He was, perhaps unsurprisingly, a little skittish when that point was made to him on one of the ill-judged and, significantly, solitary television appearances he made to defend the Super League.
Would Real Madrid’s first Super League victory — it was never questioned that Real Madrid would win the Super League, which is telling in itself — be the club’s first victory in that competition, or would it be its 14th European Cup? “It might be the 15th,” he answered. “The 14th might arrive this season.”
Pérez had to be oblique, to swat the issue away. He cherishes winning the Champions League more than anyone else; in that trophy is, in his eyes, all the justification, all the answer, he ever needs. Even as he concocted the Super League, he would have known that to diminish the Champions League would, by proxy, serve to diminish Madrid’s history, and his own.
Why he was prepared to do that can, in part, be gleaned from Real Madrid’s balance sheet. The club is drowning in debt, behind on its salary bill — another six-monthly installment of player salaries is due on June 30 — and hamstrung by the costs of renovations to its stadium, the Bernabéu. There is a loan from Providence, an American hedge fund, to pay back. There are transfer fees outstanding. Real Madrid, put simply, needed the money.
But Pérez’s rationale can be seen, too, in the identity of those teams hoping to beat Real Madrid to the Champions League trophy in Istanbul next month: Chelsea, underwritten by the private wealth of a Russian billionaire, Roman Abramovich; Manchester City, turned into a contender by its state backers in Abu Dhabi; Paris St.-Germain, the team that bought Neymar, financed by Qatar.
This is the new world order that Pérez has long feared, coming to pass. He knows that Real Madrid cannot compete for resources with these teams, no matter how often the Spanish government agrees to buy its training facility. It only has so many training facilities to sell, after all, and besides, in a world in which P.S.G. can pay $258 million for Neymar — a fee paid, to some extent, with the specific aim of distorting the transfer market — even that may not be enough.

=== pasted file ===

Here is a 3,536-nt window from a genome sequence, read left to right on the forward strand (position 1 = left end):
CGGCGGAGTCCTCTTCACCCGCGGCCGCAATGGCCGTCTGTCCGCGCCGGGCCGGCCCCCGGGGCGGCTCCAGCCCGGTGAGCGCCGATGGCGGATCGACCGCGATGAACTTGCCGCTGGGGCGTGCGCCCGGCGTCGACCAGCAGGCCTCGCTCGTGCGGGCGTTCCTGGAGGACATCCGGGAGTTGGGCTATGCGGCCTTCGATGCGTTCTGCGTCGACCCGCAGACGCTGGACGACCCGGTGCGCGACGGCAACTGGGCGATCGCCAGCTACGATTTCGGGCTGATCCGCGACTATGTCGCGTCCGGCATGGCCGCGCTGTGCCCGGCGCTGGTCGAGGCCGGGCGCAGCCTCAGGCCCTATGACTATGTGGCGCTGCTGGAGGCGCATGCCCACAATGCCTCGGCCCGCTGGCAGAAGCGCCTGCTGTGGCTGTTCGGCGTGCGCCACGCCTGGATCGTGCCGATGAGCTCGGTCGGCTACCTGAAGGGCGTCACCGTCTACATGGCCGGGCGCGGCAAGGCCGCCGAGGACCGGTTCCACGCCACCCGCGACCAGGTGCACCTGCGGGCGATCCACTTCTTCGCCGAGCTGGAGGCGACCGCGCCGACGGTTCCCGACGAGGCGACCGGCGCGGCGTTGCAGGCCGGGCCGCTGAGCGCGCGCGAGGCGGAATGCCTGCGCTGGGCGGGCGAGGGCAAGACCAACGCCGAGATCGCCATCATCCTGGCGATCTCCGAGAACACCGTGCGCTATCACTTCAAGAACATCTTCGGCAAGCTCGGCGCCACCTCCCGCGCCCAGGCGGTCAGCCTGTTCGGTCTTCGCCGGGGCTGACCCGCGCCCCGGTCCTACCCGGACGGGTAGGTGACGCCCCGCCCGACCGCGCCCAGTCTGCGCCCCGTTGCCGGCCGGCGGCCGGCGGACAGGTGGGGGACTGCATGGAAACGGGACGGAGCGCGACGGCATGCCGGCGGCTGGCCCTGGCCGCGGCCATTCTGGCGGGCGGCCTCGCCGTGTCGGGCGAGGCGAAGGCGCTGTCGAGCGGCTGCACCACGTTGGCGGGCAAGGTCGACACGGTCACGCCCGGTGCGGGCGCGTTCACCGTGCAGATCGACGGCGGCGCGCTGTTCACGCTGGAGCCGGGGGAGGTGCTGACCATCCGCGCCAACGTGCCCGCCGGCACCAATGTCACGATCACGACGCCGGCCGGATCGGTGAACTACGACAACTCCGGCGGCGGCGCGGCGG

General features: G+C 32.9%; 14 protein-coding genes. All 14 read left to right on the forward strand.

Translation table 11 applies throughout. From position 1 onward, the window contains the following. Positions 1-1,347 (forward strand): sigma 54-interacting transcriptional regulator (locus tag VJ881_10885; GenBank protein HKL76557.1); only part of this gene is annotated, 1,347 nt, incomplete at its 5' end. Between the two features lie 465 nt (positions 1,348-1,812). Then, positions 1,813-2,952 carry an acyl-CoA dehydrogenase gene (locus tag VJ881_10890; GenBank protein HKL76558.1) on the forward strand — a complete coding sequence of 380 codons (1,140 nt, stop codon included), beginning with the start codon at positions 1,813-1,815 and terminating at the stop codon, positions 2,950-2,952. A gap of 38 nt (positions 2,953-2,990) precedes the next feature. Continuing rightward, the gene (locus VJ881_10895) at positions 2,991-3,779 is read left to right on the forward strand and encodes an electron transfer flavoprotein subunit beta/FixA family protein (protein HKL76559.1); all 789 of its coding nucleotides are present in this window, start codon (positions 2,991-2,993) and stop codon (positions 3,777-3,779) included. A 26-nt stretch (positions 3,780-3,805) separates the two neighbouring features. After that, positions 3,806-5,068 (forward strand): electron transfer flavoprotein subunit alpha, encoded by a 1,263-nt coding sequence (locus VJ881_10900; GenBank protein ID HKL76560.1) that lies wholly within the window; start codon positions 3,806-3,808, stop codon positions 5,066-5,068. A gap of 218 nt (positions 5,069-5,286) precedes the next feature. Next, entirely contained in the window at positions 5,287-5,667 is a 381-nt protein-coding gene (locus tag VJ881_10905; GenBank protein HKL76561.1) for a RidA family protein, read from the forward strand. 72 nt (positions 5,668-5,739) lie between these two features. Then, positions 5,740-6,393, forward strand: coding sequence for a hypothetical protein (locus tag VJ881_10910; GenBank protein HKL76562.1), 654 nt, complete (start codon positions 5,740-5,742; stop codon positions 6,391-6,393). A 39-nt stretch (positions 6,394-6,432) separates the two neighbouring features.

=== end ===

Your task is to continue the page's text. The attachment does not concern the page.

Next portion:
It is hard to have too much sympathy. “They have to control costs, not increase income,” Javier Tebas, the president of La Liga, said last week. It was a sensible sentiment; if Real Madrid, like Barcelona, cannot pay the salaries or the transfer fees of Europe’s rising powers, then they should cut their cloth accordingly.
Both clubs have frittered away hundreds of millions of euros on poor signings and inflated salaries; neither has the sort of coherent vision for their future that Manchester City, say, has carefully (and expensively) nurtured. Their crisis is in no small part of their own making. They could start again, trust in youth, run themselves more sustainably, and still enjoy the vast advantages conferred on them by their revenues.
But that, at Real Madrid, is easier said than done. It is not a club that will accept second best. Pérez knows that the continued popularity of his presidency rests on his ability to deliver “a time of total glory,” as he said in the aftermath of the club’s 13th Champions League trophy, now three years past.
It is a club, instead, that knows by heart the route of its own valedictory tour, and that expects to make the journey every year. For years, it has felt as if the Champions League has belonged to Real Madrid, and yet here it is, slipping away, that familiar path becoming more and more arduous every year.